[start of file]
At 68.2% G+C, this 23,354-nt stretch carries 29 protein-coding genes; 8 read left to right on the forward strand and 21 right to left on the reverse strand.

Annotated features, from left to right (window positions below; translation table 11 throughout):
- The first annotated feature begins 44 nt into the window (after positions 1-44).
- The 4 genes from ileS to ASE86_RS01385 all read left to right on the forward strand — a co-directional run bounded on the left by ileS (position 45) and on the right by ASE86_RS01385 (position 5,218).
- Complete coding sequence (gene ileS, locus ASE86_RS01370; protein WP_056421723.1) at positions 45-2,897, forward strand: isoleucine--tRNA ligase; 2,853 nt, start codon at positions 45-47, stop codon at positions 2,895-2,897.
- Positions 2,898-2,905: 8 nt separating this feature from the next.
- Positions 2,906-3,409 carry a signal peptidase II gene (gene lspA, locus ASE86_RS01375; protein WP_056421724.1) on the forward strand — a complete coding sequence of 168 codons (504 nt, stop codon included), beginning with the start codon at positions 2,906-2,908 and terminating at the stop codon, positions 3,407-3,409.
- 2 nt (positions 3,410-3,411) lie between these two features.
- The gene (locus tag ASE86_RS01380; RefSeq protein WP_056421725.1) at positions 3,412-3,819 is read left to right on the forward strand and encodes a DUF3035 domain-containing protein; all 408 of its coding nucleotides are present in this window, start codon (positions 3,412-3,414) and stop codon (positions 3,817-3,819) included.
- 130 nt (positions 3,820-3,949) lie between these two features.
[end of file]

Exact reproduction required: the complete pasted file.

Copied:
At 68.2% G+C, this 23,354-nt stretch carries 29 protein-coding genes; 8 read left to right on the forward strand and 21 right to left on the reverse strand.

Annotated features, from left to right (window positions below; translation table 11 throughout):
- The first annotated feature begins 44 nt into the window (after positions 1-44).
- The 4 genes from ileS to ASE86_RS01385 all read left to right on the forward strand — a co-directional run bounded on the left by ileS (position 45) and on the right by ASE86_RS01385 (position 5,218).
- Complete coding sequence (gene ileS, locus ASE86_RS01370; protein WP_056421723.1) at positions 45-2,897, forward strand: isoleucine--tRNA ligase; 2,853 nt, start codon at positions 45-47, stop codon at positions 2,895-2,897.
- Positions 2,898-2,905: 8 nt separating this feature from the next.
- Positions 2,906-3,409 carry a signal peptidase II gene (gene lspA, locus ASE86_RS01375; protein WP_056421724.1) on the forward strand — a complete coding sequence of 168 codons (504 nt, stop codon included), beginning with the start codon at positions 2,906-2,908 and terminating at the stop codon, positions 3,407-3,409.
- 2 nt (positions 3,410-3,411) lie between these two features.
- The gene (locus tag ASE86_RS01380; RefSeq protein WP_056421725.1) at positions 3,412-3,819 is read left to right on the forward strand and encodes a DUF3035 domain-containing protein; all 408 of its coding nucleotides are present in this window, start codon (positions 3,412-3,414) and stop codon (positions 3,817-3,819) included.
- 130 nt (positions 3,820-3,949) lie between these two features.